Christiansen said: “2022 marks the 90th anniversary of the LEGO Group. We are pleased that in this milestone year our strong financial foundations allow us to make such significant investments in building a business that will inspire and develop future builders for many generations to come.”

To download LEGO’s 2021 Annual Report and other supporting documentation, visit the links below:

Interesting insights from the Annual Report:

LEGO’s biggest fail of 2021, Vidiyo was not mentioned or acknowledged once in the annual report.

Digital is not going away as LEGO’s research revealed that “Seven in ten parents told us they would be happier to let their child play with digital games if they also involved physical play.” LEGO have seen strong success with LEGO Super Mario!

During the past year, we have stepped up significant long-term investments in digital infrastructure, engineering capabilities, and digital product experiences while expanding our digital teams in London (UK), Shanghai (China), and Billund & Copenhagen (Denmark)

2021 was also LEGO’s largest ever portfolio with novelty products carefully balanced to appeal to builders of all ages and passions – from sports and super heroes to animals and the arts.

LEGO.com received over 250 million visits in 2021, and e-commerce is growing robustly for The LEGO Group.

In 2022, LEGO expect to open over 150 new branded stores around the world.

LEGO’s net profit margin increased to 24% in 2021, the highest its ever been.

LEGO has increased its income from licenses (licensing its brand to partners like Target) by over 10%.

Revenue in the Americas has grown the sharpest, up 34.7%, followed by Asia & Pacific, which grew by 26%. Europe, Middle East and Africa grew by 20%.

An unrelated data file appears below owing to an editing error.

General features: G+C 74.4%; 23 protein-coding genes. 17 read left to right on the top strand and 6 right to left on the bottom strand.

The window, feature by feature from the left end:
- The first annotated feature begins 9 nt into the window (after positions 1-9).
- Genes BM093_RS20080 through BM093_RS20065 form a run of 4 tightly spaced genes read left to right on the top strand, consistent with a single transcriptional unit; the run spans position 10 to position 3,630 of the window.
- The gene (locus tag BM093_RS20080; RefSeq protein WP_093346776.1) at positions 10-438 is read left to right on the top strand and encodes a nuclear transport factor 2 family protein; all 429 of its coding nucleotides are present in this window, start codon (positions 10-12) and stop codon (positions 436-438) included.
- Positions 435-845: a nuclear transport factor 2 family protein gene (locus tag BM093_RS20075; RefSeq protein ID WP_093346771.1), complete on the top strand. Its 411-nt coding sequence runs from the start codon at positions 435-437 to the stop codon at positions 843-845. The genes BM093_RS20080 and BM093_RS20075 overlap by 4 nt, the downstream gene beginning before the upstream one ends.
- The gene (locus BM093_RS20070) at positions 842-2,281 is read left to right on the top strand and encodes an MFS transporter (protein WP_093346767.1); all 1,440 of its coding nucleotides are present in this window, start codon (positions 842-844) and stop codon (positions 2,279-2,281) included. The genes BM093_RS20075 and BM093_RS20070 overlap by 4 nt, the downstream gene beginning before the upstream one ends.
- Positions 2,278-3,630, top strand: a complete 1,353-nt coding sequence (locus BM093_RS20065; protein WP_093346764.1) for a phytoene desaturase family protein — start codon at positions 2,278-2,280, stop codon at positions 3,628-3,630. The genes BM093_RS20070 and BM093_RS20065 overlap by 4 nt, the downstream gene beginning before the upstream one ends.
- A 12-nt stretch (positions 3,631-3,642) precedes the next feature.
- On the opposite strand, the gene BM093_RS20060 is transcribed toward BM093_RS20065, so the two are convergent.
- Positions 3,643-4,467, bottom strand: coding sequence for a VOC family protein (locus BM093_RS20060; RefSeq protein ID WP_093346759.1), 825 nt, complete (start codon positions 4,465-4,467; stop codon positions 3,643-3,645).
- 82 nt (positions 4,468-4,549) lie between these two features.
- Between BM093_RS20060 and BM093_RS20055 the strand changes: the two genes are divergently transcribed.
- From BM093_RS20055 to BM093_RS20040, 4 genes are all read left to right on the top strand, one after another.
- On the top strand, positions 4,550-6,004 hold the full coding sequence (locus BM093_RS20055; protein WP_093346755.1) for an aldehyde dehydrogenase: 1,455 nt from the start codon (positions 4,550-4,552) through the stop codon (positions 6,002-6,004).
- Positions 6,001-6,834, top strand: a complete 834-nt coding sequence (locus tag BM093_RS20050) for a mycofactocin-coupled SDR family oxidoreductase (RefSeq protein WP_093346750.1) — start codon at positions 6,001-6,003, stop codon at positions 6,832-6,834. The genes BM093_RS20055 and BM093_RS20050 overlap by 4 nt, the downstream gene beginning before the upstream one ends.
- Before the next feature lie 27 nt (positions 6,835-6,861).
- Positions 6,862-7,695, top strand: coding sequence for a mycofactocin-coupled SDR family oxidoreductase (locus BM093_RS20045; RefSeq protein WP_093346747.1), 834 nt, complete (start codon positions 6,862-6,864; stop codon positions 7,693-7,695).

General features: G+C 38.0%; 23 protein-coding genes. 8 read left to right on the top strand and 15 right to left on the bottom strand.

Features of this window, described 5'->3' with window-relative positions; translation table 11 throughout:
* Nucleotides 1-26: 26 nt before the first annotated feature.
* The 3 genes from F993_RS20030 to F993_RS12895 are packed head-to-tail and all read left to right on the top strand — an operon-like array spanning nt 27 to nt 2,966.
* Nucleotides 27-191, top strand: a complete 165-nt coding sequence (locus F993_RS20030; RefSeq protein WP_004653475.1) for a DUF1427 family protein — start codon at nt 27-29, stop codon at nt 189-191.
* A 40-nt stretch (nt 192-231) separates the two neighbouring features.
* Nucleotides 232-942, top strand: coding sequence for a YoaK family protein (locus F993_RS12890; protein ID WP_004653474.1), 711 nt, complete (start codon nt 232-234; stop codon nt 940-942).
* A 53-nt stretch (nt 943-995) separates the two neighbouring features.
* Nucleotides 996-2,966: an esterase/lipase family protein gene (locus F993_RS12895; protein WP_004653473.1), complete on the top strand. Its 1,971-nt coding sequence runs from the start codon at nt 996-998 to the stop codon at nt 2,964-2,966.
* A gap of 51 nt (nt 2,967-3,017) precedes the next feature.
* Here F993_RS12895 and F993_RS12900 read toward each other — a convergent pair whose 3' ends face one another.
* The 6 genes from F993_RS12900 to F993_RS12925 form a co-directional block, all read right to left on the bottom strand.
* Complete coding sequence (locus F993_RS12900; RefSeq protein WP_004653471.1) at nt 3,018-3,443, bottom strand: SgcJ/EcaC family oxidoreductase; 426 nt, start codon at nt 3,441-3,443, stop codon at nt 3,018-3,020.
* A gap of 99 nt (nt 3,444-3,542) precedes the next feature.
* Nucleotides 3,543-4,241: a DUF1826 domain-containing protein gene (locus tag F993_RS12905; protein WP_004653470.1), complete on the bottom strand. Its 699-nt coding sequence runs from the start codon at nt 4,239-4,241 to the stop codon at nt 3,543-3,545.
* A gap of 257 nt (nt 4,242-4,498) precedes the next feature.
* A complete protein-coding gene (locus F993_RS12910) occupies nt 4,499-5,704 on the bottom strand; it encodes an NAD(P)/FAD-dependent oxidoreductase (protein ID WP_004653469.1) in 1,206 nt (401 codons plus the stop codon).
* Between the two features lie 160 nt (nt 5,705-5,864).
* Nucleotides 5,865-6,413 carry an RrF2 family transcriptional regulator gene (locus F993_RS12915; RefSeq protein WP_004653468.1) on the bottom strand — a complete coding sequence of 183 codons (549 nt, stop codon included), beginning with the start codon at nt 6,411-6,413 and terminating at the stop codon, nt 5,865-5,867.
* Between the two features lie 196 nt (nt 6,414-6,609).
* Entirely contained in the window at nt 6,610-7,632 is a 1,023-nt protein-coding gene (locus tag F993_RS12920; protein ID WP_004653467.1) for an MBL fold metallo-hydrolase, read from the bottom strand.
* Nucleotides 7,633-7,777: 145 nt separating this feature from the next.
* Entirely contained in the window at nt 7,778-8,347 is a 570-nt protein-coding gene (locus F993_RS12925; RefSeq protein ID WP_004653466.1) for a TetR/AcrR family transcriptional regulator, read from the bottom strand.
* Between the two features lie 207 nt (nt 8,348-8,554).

LEGO’s licensing costs (spent on Star Wars, Disney, etc) have also ballooned, crossing 4.4b DKK (US$6.5m), up 35.4%!*

*corrected. Thanks Matt!

6 responses to “LEGO’s 2021 full year financial results revealed – revenue crosses US$8 billion”

  1. Reader says:

    Interesting results! City being in the top five makes sense as it’s a theme that’s appealing to everyone. It makes for good rewards and birthday gifts. (Which is why I think Lego needs to be careful of jacking up prices on rather simplistic sets lest they ruin the brand.) Star Wars and Harry Potter are still money printers. Creator Expert also not surprising since they’re higher priced for fans with more money.

    I’ve grown interested in Vidiyo and have been considering getting some of the sets while they’re on clearance. It wouldn’t surprise me if they become a collector’s item later due to a short manufacturing run. Even if the digital experience was a letdown that torpedoed the theme, the sets themselves are interesting and have unusual minifigures, colours and pieces.

    • Håkan says:

      I found four boxes of unopened Bandmates Series 1 for 35 SEK each at a thrift store in Sweden recently. (Roughly 3.5 US$/€ / 5 AU$). Cheap enough to be worth a shot. Alas, I got two Discowboys, and I think he’s one of the weaker characters, anyway. Well, not an impulse I regret, anyway.

  2. Ross says:

    Another year looking at Lego’s profits, another year wishing I could’ve bought stock in the company…

    • Jay says:

      You and me both! But I’m also glad that they’re not a publicly traded company – as their decisions will be vastly different as they maximise profit and shareholder return.

  3. Matt says:

    Uh, your licensing cost value is off by a factor of 1,000 at the end. Should be 4.4 billion DKK or 656 million USD.